Saturday, 17 June 2017

Further Clearwing success

This year, rather than having to stare at little net bags dangling on bits of string for hours on end, I've decided to use traps so that I can get on with other matters while the pheromones are doing their thing.  Having left the MYO and VES pheromone lures out in the garden here yesterday without any success, today I tried the same with TIP and FOR and a single Currant Clearwing came to the TIP lure.  Of the species I've had in the garden, this is the one most likely to appear in that I've now had records of it on five occasions (the first was in 2009).  Nice to see again, all the same!  In the first picture you can just about make out the moth silhouetted against the base of the yellow funnel and shows just how small it is.

Pheromone trap, Westcott 17th June

Currant Clearwing, Westcott 17th June
Dave Wilton
Westcott, Bucks    


  1. Hi Dave, interesting to see your trap. I have an identical one, and I have always put the lure in the small compartment in the lid. You seem to have your lure placed in the bottom, which I guess is more likely to entice the clearwing into the container. I shall have to try that. I wonder though if the pheromone disperses as well if it is sitting in the bottom of the trap?

  2. Hi Steve, my most recent lure is in the compartment in the lid while a couple of older ones (which I'm pretty sure still work) are in the bottom. I've purchased new lures roughly every three years, probably unnecessarily and I've always kept the older ones.

    I was concerned that moths might just dance around at the top and not end up inside the trap because some species seem to work out very quickly that there isn't a female present and just leave. Having a further supply of the pheromone at the bottom would, I thought, make sure that they are enticed inside. Probably overkill and I don't yet have much experience to go on with the trap, only having had this one success with it so far!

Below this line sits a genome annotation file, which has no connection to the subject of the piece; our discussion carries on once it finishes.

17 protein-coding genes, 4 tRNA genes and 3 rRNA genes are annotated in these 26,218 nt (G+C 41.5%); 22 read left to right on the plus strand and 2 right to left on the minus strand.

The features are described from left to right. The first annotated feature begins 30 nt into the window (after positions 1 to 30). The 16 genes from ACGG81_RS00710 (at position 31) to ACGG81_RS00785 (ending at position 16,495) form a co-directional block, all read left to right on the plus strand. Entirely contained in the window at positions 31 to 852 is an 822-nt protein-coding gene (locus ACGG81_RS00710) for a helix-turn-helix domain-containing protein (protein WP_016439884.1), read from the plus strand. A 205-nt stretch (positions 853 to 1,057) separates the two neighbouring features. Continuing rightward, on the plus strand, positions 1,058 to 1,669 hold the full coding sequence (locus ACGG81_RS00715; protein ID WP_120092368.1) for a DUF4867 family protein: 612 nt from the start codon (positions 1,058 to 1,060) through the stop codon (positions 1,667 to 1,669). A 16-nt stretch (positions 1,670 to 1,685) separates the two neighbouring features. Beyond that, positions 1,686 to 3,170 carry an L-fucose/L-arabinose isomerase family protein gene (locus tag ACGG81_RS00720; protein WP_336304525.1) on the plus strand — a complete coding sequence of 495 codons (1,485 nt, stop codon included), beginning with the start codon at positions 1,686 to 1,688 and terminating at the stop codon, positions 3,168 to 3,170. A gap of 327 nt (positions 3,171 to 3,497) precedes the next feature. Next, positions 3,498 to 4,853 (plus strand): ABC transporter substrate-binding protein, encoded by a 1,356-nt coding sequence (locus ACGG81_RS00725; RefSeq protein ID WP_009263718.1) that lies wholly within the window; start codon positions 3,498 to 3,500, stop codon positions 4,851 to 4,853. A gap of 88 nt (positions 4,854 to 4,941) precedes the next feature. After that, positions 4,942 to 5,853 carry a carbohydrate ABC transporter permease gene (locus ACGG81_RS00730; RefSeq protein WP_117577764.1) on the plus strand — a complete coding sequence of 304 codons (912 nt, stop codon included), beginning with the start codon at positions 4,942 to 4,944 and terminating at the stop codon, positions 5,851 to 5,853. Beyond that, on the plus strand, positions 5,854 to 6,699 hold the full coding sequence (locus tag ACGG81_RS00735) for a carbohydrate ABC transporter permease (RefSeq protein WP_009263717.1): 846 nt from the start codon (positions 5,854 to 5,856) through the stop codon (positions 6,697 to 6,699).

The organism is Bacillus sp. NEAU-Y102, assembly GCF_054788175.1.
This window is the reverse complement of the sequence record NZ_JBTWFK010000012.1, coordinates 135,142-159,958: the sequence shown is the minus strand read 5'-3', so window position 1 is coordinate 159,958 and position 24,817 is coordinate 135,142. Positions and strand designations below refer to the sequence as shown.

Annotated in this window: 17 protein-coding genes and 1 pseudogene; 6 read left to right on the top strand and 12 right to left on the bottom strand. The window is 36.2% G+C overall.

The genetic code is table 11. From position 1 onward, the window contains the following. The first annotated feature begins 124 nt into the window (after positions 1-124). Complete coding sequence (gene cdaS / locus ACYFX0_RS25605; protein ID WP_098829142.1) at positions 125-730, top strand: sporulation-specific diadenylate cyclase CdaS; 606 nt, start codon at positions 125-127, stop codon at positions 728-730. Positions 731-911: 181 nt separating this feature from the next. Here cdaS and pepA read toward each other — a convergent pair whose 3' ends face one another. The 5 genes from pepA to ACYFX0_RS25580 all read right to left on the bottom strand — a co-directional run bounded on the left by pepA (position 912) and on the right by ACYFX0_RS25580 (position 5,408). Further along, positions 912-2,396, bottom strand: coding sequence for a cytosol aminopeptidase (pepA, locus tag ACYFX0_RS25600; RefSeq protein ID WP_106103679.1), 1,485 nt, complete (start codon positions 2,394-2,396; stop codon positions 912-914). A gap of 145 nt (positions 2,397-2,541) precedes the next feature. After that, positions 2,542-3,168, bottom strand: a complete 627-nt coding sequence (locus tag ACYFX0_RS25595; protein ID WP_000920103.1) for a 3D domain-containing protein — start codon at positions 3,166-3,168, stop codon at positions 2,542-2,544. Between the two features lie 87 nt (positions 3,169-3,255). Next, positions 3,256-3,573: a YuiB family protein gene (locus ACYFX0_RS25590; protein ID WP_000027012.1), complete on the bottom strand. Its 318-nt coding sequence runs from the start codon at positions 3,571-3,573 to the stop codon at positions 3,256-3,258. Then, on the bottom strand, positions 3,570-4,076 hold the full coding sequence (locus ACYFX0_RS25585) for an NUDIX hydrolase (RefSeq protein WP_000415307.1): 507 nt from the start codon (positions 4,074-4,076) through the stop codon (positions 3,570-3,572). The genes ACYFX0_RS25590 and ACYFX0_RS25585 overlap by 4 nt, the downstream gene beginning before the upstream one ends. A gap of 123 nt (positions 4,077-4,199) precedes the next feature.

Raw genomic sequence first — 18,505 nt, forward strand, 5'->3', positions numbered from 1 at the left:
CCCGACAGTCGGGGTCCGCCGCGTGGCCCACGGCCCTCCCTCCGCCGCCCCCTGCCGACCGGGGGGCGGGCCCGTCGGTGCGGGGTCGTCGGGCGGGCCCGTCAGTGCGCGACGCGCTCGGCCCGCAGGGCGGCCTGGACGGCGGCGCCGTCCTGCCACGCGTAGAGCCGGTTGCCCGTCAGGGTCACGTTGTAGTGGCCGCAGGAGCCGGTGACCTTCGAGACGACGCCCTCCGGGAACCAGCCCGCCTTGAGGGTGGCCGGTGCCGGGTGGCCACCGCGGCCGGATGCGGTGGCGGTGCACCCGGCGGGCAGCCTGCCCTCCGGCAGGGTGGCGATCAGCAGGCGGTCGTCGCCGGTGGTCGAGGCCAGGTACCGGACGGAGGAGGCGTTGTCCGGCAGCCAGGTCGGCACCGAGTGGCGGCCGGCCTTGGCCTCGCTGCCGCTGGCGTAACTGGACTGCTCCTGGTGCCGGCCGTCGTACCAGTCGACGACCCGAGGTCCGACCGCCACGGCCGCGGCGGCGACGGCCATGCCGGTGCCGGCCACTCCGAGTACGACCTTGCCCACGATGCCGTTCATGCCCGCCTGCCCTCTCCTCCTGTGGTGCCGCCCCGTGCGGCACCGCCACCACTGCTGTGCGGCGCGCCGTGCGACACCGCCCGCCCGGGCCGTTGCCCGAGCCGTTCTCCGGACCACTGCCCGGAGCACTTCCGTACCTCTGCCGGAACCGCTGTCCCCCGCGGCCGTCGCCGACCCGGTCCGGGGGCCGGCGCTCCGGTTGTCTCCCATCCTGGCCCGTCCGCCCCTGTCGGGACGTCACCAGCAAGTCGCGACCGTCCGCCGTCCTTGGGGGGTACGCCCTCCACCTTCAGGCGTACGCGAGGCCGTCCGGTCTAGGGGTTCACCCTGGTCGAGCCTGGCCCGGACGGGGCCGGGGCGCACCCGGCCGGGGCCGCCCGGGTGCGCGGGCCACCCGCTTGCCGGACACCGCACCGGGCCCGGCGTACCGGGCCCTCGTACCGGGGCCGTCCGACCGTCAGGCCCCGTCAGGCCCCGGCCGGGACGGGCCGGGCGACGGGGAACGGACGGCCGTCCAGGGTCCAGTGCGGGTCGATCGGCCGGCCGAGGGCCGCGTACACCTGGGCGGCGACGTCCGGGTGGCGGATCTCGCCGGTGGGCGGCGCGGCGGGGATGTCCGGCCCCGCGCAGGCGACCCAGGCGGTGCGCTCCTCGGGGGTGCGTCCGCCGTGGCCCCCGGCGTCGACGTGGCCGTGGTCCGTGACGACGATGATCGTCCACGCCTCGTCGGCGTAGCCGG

3. I think these traps may well depend on the species. They are not well designed for those species that spend little time at the lure. I have one, albeit not identical in coloration (it is green throughout) and used it on my apple trees over the weekend where there is a known population of red-belted clearwing. I watched it for 5 mins and 3 males came and went into the compartment with the lure in but never went below it and so never entered the 'trap' part, and after having it hanging for the whole afternoon not a single male ever ended up in the trap. If I hadn't watched for 5 mins I would have concluded 'no clearwings'. I also used a different type of trap (but based on the same principle, i.e. lobster pot) last year for six-belted. As you know lots of males come very quickly but I wanted to crack on with butterfly transect and so left a trap out. After several uses in known locations for the moth I had one in the trap on one occasion. Sitting and watching the lure in the other locations where I had false blanks confirmed they were indeed most often false blanks. So useful if no time to sit and watch but not a good way of concluding an absence. Also, I would argue that if you have to leave a pheremone out for longer than xx minutes in a location then you're probably drawing males from somewhere much further away as the scent plume drifts over time and thus you are not actually getting a site record you're just getting an addition for a list = often a false record. A tricky one and I;m sure I read an article somewhere about how long you should leave one out but I can't remember and I guess you have to factor in wind etc.,


Note: only a member of this blog may post a comment.